Will exchange-traded funds ever live down their contribution to the Aug. 24 market plunge? Securities and Exchange Commission member Kara Stein doesn’t think they should.
Stein, an SEC commissioner, repeated Friday at the Practising Law Institute’s annual SEC Speaks conference in Washington her belief that the SEC must take a “holistic” look this year at ETFs’ transparency and how these products interact with the capital markets, as even the plain-vanilla types of ETFs can be risky to investors.
Stein warned in her remarks that ETFs have expanded “far beyond their equity index origins to include far more complex offerings.”
While retail investors are being introduced to “innovative ETFs that may offer attractive yield,” these products “also feature more complex and other higher risk strategies,” including currency hedged ETFs, smart-beta strategies, and bank-loan ETFs. Some of the new products are being hailed as “exotic or innovative within the industry,” but others “have been described as ‘toxic,’” Stein said.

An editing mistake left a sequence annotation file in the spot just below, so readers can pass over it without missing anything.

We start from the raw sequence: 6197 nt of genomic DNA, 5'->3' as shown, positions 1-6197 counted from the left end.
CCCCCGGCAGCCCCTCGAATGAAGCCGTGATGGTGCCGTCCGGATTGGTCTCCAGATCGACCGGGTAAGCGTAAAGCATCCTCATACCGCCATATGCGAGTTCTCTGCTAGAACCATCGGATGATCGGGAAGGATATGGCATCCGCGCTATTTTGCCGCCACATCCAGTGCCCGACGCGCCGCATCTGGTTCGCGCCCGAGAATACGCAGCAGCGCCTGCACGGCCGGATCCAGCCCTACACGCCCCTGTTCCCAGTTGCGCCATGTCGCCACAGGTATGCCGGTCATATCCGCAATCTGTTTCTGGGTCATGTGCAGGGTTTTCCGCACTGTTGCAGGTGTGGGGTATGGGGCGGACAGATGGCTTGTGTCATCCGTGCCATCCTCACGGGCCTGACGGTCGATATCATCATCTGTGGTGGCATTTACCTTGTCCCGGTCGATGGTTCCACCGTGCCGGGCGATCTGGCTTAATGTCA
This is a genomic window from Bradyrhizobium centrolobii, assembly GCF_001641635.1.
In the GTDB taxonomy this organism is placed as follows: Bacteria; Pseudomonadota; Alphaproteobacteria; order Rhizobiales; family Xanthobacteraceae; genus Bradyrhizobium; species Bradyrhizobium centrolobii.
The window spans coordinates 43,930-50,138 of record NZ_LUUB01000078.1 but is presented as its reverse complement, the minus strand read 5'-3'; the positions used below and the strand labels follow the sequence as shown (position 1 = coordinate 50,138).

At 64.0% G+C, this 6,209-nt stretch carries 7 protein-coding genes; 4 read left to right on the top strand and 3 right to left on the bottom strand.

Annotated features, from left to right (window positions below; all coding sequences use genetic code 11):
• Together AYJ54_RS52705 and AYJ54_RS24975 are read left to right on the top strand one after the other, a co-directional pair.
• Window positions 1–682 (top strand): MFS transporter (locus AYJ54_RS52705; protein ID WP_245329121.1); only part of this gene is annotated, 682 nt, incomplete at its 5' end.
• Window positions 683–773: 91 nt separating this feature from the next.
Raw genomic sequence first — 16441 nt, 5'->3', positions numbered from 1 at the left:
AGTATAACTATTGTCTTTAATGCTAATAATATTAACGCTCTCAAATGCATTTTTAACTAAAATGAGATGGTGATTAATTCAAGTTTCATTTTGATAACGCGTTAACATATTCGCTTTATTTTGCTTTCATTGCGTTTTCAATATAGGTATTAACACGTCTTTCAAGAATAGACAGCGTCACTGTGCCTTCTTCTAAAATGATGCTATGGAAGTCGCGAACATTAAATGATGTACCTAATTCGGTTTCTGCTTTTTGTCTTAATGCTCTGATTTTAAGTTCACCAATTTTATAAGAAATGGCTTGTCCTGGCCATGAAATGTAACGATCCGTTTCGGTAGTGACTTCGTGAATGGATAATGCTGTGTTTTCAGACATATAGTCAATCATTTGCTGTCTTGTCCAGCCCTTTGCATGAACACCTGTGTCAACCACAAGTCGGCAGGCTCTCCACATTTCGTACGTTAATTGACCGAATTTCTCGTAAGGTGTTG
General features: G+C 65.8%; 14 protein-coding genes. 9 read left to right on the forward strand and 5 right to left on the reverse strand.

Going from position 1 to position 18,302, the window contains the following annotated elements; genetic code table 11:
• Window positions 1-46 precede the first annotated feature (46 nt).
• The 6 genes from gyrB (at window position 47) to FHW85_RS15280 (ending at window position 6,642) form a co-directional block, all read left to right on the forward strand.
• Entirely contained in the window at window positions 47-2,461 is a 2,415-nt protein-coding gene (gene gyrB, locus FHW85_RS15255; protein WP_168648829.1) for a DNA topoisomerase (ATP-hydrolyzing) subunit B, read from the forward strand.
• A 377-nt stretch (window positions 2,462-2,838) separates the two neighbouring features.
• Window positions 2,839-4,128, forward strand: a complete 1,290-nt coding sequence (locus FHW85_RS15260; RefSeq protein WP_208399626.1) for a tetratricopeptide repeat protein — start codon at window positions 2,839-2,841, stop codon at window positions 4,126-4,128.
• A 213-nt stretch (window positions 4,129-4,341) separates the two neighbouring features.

The risk presented by some of these new products, she continued, “may not be fully understood by those who have invested in them.”
Indeed, even plain-vanilla, equity index ETFs may present risks that are not always anticipated or fully understood, as evidenced by the events of Aug. 24, when the stock market dropped 1,000 points in early morning trading.
While Commission staffers and market participants continue to assess what happened, Stein said, “one fact” about that day is “crystal clear … many ETFs behaved in an unpredictable and volatile manner.”
ETFs experienced greater increases in volume and more severe volatility than corporate stocks, Stein noted, with nearly 20% of all ETFs trading on the morning of Aug. 24 exhibited abnormally high volatility. More than 40% of the 499 ETFs invested in U.S. equities experienced a trading pause, Stein noted, with the pauses varying depending on an ETF’s focus, size and capitalization.
Noah Hamman, CEO of AdvisorShares, told ThinkAdvisor in an email message that “it seems that there has been a ‘blame the ETFs’ type of attitude” for market volatility “from many outside of the investment management space.” However, the ETF industry “has been able to proactively educate on the differences among the risks of trading on an exchange, as well as versus product structure and versus investment strategy risk.”